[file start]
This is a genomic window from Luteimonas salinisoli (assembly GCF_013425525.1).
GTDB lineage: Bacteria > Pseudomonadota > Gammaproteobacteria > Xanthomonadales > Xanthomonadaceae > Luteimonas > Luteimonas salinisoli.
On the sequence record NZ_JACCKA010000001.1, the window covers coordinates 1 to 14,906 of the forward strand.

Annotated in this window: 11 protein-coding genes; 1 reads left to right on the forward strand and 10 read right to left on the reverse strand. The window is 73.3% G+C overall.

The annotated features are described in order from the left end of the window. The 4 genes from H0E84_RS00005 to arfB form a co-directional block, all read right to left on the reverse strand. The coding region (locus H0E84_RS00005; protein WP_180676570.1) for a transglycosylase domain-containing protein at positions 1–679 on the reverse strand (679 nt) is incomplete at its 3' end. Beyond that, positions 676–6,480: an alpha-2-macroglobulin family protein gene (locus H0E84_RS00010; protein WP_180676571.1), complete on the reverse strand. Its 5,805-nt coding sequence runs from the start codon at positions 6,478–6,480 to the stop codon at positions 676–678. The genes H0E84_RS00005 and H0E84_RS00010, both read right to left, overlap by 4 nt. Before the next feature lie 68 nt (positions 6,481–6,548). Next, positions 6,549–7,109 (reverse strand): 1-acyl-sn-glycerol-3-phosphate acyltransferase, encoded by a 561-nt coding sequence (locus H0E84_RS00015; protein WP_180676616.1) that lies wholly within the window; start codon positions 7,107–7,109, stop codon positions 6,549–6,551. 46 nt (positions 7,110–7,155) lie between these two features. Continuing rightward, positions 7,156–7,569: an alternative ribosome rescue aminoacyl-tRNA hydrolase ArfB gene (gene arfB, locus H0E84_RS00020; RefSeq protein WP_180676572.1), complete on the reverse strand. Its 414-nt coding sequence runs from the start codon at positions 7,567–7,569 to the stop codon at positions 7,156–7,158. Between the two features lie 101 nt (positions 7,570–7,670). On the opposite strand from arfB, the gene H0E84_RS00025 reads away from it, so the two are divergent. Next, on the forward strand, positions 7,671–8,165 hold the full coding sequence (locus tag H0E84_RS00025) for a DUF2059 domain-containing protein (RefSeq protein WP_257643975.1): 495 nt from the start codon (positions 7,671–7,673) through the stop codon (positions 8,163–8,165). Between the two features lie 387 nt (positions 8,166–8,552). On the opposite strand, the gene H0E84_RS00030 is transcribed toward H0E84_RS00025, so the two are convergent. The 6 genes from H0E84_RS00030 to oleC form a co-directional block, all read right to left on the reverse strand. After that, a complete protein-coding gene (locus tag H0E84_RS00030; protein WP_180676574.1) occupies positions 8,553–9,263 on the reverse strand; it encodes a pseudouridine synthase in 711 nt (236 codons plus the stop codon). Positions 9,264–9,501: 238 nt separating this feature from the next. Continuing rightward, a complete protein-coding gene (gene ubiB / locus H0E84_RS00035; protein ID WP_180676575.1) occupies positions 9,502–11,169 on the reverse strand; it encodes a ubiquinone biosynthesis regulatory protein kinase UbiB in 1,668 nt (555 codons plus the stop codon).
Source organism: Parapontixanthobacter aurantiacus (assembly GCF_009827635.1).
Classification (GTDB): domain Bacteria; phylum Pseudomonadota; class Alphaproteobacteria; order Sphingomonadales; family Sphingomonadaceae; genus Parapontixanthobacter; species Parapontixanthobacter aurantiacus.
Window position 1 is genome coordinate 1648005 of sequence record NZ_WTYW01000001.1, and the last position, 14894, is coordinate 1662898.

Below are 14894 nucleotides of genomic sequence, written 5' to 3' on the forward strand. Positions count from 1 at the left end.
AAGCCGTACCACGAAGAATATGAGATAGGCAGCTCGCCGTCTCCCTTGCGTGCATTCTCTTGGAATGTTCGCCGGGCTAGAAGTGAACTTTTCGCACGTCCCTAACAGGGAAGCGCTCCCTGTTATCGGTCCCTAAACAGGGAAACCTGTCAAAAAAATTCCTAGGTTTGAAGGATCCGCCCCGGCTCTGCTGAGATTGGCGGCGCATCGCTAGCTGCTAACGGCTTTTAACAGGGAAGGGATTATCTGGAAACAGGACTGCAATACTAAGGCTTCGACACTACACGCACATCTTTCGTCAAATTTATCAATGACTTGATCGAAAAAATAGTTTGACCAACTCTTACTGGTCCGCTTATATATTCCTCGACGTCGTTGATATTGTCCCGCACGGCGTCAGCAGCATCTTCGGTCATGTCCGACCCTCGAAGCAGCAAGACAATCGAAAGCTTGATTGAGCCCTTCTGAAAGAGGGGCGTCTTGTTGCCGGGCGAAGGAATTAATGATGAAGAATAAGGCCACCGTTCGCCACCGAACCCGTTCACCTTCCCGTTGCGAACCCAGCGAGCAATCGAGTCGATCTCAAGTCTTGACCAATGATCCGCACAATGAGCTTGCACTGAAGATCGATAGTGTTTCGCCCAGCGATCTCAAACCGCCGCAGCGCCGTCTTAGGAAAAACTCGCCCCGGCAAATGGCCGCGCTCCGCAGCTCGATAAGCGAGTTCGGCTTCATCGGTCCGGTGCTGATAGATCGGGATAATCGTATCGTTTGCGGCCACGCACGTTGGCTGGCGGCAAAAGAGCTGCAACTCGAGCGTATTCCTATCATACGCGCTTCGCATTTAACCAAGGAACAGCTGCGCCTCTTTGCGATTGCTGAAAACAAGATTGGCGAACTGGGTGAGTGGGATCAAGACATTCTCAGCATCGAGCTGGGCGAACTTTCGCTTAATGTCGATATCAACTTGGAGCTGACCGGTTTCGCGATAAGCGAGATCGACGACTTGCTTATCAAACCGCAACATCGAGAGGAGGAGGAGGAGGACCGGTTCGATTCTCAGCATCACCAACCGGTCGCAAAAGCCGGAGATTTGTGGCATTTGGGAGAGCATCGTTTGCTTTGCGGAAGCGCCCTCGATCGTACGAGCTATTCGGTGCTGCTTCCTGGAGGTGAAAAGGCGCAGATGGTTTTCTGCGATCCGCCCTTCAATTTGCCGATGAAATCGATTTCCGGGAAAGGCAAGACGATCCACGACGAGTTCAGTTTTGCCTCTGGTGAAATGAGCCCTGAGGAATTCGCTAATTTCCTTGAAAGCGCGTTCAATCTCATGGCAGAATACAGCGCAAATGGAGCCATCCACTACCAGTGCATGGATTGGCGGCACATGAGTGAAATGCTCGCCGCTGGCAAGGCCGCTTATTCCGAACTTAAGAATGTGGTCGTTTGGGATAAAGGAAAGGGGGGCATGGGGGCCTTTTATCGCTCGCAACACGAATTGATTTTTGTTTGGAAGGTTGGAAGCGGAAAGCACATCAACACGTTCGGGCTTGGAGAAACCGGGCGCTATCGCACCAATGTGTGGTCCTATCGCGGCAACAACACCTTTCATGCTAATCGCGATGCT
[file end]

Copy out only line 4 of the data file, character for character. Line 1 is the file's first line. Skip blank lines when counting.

Annotated in this window: 11 protein-coding genes; 1 reads left to right on the forward strand and 10 read right to left on the reverse strand. The window is 73.3% G+C overall.